[Swiss ISN Security Watch weighs in a day before the dam breaks. -jlt]
"The aim of escalating tensions […] is to destroy the architecture of peacekeeping in the region with the hope of replacing it with new mechanisms that meet Georgia's requirements..."
The recent escalation of tensions in Georgia's frozen conflicts with its separatist provinces has enabled Tbilisi and its western allies to push harder for change in the peacekeeping and conflict resolution formats currently dominated by Moscow.
However, in spite of calls from Tbilisi and Washington for diversification of the formats, the latter could be blocked by the separatist regimes of South Ossetia and Abkhazia, which are recognized parties to the peace talks and whose consent is required for any significant change.
The past several weeks have seen violence flare up along lines separating Georgian forces from South Ossetia and Abkhazia and forces in spite of the presence of Russian peacekeepers, who operate under the auspices of the Commonwealth of Independent States with consent of all conflicting sides.
Moreover, several people have been killed in sporadic exchanges of fire and Abkhazia has been shaken by a series of blasts which Sukhumi blames on Georgia.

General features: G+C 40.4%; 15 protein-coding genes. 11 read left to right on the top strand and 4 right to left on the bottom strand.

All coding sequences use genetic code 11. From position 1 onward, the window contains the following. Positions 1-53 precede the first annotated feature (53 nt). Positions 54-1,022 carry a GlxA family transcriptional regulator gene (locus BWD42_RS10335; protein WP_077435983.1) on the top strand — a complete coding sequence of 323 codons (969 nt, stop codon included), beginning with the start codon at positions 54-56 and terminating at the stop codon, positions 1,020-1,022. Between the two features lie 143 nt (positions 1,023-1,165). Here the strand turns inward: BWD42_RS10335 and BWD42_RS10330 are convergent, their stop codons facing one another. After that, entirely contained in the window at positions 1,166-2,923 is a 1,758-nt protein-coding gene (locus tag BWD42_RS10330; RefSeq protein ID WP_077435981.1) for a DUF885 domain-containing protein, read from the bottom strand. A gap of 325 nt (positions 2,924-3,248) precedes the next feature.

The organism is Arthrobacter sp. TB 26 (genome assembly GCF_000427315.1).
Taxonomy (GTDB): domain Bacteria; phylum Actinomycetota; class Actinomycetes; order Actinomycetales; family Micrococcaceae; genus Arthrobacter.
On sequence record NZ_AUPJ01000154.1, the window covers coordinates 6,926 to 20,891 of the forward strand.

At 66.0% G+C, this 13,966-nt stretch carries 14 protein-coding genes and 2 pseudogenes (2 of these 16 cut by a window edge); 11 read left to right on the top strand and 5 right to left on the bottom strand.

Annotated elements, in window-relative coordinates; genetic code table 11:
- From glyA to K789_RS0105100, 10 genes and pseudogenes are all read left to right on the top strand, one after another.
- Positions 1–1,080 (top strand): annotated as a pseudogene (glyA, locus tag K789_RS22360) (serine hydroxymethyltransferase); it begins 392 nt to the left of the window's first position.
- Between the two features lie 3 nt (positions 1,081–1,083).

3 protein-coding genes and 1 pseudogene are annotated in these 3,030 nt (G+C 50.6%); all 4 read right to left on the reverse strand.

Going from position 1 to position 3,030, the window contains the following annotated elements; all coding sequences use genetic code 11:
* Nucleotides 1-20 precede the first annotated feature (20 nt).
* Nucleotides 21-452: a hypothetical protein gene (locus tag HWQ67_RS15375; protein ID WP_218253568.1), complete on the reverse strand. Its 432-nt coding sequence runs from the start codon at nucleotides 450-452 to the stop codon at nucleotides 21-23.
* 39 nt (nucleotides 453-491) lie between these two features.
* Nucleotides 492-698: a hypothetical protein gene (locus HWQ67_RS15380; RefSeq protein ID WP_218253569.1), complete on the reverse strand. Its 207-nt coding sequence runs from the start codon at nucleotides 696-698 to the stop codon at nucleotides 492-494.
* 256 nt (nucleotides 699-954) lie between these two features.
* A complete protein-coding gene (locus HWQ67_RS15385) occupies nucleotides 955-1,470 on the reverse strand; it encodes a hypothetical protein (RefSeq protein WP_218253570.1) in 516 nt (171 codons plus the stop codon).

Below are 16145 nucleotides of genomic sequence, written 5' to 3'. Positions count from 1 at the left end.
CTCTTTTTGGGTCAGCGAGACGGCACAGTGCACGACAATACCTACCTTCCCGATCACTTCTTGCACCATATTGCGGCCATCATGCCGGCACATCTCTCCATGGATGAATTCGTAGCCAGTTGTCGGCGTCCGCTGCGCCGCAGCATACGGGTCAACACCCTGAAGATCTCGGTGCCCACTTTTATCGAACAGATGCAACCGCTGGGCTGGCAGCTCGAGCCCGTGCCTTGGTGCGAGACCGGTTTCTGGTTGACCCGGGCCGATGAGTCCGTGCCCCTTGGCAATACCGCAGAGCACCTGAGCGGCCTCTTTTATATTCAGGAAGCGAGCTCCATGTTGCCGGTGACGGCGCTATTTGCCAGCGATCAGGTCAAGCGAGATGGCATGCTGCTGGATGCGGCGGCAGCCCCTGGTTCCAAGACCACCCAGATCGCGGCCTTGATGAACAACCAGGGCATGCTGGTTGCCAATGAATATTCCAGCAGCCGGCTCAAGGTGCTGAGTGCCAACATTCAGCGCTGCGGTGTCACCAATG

Separatist regimes and Moscow both place the blame for the escalation on Georgia. Tbilisi has rejected the accusations and referred to the string of bombings and shoot-outs as yet more evidence that Russia is failing to either keep peace or achieve any meaningful progress in the resolution of either of the two frozen conflicts it has been co-mediating for years.
"If the format is not changed, then Georgia will face the necessity of unilateral action against the peacekeepers," Georgian Parliament Speaker David Bakradze warned in Tbilisi on 9 July. Both Bakradze and other Georgian leaders have repeatedly asserted that Russia is blocking resolution of the frozen conflicts to discourage Georgia from joining NATO.
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